Read the full story…

Weekly Photo Challenge: Kiss

Talavera de la Reina Ceramic Art Spain

Set In Stone – Impossible to Separate but Destined Never to Kiss:

During the fifteenth and sixteenth centuries, Talavera de La Reina achieved great recognition, thanks to its ceramics. Wonderful pieces of pottery and Talavera tiles are found in the main museums of the world and in the most luxurious palaces all over Europe.  The nickname of Talavera is ‘The City of Pottery’.  We could have guessed this because after lunch we walked through the old city towards the River Tagus and our route took us past a succession of similar ceramics workshops and shops.

Read the full story…

Spain 2011, Pedro Bernardo in the Gredos Mountains

Pedro Bernardo Spain

As we headed north we began to slowly climb as we entered an area of green scrubland littered with huge granite boulders where the verges of the road were a riot of red poppies and contrasting yellow daisies.  Ahead of us we could see the mountains and the tops were covered in a few stubborn streaks of snow in the protection of the shadows where the May sun couldn’t quite reach.  We were still in bright sunshine but ahead of us the sky was a dramatic dark grey, brooding, threatening and angry.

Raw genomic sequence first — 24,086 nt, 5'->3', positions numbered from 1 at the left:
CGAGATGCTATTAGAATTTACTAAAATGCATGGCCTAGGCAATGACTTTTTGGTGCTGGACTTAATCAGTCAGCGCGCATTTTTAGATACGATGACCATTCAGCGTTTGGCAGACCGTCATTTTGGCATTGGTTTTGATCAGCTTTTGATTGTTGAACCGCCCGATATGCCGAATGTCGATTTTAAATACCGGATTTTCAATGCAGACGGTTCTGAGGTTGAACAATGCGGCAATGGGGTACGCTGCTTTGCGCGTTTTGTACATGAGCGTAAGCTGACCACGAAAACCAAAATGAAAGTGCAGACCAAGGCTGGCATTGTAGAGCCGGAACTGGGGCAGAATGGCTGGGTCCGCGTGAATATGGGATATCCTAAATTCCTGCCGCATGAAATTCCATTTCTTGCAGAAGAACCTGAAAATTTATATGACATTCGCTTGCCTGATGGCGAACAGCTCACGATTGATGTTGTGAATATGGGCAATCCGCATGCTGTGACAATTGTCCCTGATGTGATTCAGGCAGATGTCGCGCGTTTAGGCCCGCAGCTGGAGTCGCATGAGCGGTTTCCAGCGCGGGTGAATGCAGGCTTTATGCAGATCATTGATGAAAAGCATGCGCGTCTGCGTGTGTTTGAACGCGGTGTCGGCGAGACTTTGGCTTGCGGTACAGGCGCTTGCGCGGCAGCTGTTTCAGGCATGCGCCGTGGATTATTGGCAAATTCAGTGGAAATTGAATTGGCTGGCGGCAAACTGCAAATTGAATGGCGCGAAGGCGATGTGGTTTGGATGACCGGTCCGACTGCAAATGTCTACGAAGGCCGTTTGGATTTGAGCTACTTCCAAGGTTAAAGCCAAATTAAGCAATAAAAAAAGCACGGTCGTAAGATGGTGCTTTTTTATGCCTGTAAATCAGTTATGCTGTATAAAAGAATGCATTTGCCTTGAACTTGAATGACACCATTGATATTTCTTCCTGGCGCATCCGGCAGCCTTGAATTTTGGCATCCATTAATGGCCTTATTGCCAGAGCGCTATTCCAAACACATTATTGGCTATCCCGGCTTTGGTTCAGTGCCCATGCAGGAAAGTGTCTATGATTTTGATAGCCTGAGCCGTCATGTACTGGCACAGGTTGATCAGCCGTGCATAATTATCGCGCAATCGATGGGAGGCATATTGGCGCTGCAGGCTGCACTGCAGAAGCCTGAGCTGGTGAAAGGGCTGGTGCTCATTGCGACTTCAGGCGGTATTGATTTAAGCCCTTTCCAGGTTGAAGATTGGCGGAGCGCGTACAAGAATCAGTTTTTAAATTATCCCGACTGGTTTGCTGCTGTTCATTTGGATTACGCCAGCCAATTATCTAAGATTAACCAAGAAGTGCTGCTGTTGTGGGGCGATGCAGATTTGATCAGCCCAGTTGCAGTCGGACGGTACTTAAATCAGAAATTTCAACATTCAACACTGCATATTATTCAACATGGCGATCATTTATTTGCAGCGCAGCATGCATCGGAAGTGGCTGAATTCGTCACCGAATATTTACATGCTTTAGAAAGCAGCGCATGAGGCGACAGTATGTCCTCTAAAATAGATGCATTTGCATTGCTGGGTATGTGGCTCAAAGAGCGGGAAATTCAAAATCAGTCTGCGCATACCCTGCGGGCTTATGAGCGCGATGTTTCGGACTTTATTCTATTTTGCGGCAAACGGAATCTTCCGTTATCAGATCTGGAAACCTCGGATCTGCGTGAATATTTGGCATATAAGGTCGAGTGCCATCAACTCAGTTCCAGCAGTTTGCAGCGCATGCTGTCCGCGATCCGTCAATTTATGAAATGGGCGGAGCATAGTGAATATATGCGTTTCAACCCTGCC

Read the full story…

Spain 2011, Talavera de la Reina

Talavera de la Reina Spain

With an ambitious objective to visit all of the regions of Spain and already travelled to the more obvious places such as Andalusia, Castilla-La Mancha and Castilla y Leon it was time this visit to be more adventurous.  I have excluded from that short list places such as Galicia, Cantabria, The Basque Country and Catalonia because although we have been there I have become aware that these, although part of the state of Spain, are not really Spain at all and something quite separate and different.

Read the full story…